While it is critical to establish a connection between your brand and your target audience, it is also vital to highlight the product itself.
Tell people what they can expect from your brand by saying what you can do for them and how your goods or services will improve their lives in your story.
Also, give your consumers a reason to care, purchase, and stick around. People do not buy because they make rational purchasing decisions.
They make decisions based on emotions and then rationalize those decisions with facts.
There is a significant difference between whether your audience perceives your story as just another contractual relationship and one that emotionally connects with their personal or professional journey.
- Use the art of “video.”
This strategy complements photographs to tell your brand’s story on your website.
For example, using casual and conceptual images in your video advertisements, as Fanta does, demonstrates that you are an enjoyable, laid-back brand.
On the other hand, sharp contrast and spectacular black and white photography convey sophistication and luxury.
Furthermore, video can be an effective means of communication. Instead of just including propaganda material that highlights your products and business online, consider creating videos of:
- A video of your employees discussing why they enjoy working for you
- You and your management group discussing why you founded the company
- A video or compilation of your customers discussing why they use your goods or services
- “Behind-the-scenes” videos that show potential buyers how your company works.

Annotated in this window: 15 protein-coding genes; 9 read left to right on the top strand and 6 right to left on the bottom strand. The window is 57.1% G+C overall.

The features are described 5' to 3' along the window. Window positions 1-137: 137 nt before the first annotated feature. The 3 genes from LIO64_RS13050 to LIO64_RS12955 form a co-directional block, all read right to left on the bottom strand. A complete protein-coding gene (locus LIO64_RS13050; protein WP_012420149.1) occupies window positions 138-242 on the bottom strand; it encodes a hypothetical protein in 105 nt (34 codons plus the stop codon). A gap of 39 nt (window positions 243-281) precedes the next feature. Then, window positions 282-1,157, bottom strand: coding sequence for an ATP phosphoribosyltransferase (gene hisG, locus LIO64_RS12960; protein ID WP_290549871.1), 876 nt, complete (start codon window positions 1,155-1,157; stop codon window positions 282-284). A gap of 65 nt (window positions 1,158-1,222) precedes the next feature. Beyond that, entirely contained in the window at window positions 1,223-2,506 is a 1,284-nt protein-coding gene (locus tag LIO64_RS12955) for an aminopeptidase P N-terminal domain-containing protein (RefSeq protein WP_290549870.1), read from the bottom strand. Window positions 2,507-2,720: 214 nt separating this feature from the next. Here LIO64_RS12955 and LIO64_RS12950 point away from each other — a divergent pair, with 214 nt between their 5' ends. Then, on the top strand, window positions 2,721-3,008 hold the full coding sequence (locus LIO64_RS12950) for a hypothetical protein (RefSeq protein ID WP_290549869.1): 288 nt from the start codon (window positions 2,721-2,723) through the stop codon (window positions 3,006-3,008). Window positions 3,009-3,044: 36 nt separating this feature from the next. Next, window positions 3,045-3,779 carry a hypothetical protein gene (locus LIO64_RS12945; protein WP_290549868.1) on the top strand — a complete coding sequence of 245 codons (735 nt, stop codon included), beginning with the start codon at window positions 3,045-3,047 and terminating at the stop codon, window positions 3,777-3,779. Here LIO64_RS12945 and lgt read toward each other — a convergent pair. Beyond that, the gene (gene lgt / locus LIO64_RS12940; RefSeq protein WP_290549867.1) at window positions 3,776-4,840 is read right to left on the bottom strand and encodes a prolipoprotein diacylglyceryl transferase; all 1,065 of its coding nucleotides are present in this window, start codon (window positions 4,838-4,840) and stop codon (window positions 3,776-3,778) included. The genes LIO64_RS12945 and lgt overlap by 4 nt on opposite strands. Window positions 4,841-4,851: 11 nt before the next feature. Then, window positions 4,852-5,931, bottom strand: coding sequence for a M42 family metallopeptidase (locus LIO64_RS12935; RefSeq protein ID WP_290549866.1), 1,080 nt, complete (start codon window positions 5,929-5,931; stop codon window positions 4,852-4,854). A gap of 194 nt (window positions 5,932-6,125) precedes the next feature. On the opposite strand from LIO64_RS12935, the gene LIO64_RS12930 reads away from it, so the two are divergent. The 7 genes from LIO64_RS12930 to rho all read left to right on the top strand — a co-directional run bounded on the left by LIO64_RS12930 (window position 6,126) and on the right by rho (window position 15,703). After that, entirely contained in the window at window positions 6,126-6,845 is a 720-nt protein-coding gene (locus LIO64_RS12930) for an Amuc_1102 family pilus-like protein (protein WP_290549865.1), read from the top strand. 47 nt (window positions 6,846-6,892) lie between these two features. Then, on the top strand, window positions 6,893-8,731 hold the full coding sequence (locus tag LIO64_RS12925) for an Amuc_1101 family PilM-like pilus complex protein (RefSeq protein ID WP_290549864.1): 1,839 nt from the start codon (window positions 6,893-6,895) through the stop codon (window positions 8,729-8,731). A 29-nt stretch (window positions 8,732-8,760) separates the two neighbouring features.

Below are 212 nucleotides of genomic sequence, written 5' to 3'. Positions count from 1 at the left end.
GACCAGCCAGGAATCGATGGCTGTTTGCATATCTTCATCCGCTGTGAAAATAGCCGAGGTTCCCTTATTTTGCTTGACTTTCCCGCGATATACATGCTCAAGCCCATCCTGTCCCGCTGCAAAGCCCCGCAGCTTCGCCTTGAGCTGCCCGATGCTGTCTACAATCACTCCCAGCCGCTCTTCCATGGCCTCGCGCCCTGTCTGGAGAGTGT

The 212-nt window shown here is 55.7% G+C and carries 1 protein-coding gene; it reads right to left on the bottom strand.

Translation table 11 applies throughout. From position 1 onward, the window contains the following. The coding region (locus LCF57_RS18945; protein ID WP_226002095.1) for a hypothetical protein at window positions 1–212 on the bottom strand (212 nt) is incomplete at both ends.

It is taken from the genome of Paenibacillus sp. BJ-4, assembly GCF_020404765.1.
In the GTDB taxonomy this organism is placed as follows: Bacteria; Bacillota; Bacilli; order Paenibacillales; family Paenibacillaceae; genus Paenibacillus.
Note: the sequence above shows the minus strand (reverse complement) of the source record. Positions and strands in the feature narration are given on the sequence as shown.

- Use your loyal customers.
Most business owners who have websites today have taken the time to disperse a couple of testimonials from their most regular fans throughout their site.
While these testimonials are beneficial to consumers, they cannot persuade potential buyers that your products or services are worthwhile.
To truly connect with online consumers and new prospects, go a step further and ask your most dedicated customers to help tell your brand’s story.
Potential consumers want to see and hear from your existing customers, not just read what they say about your company and its products.
Consider including messages from regular customers about your business and products in your blog posts, videos, photos, and other website pages as you begin to develop plans for incorporating your brand’s story.
You are bound to create a story that helps you sell in the aforementioned ways. Even if you are thinking about opening your first business, the above-said methods will help you get started.
Just ensure that your story connects with your target audience and improves your relationship with every customer, client, and prospect.
It should not be a last-minute consideration. Use your brand story to entice, engage, and persuade. Be authentic and create a brand story that your target market will want to read.
And don’t worry if it takes a lot of time; after all, all good things take time, and like everything else in life, creating a compelling brand story takes practice.
Alton Clarke was born and raised in Syracuse. He has written for MSNBC, The Business Insider and Passport Magazine. In regards to academics, Alton earned a degree from St. John’s University. Alton covers entertainment and culture stories here at Diving daily.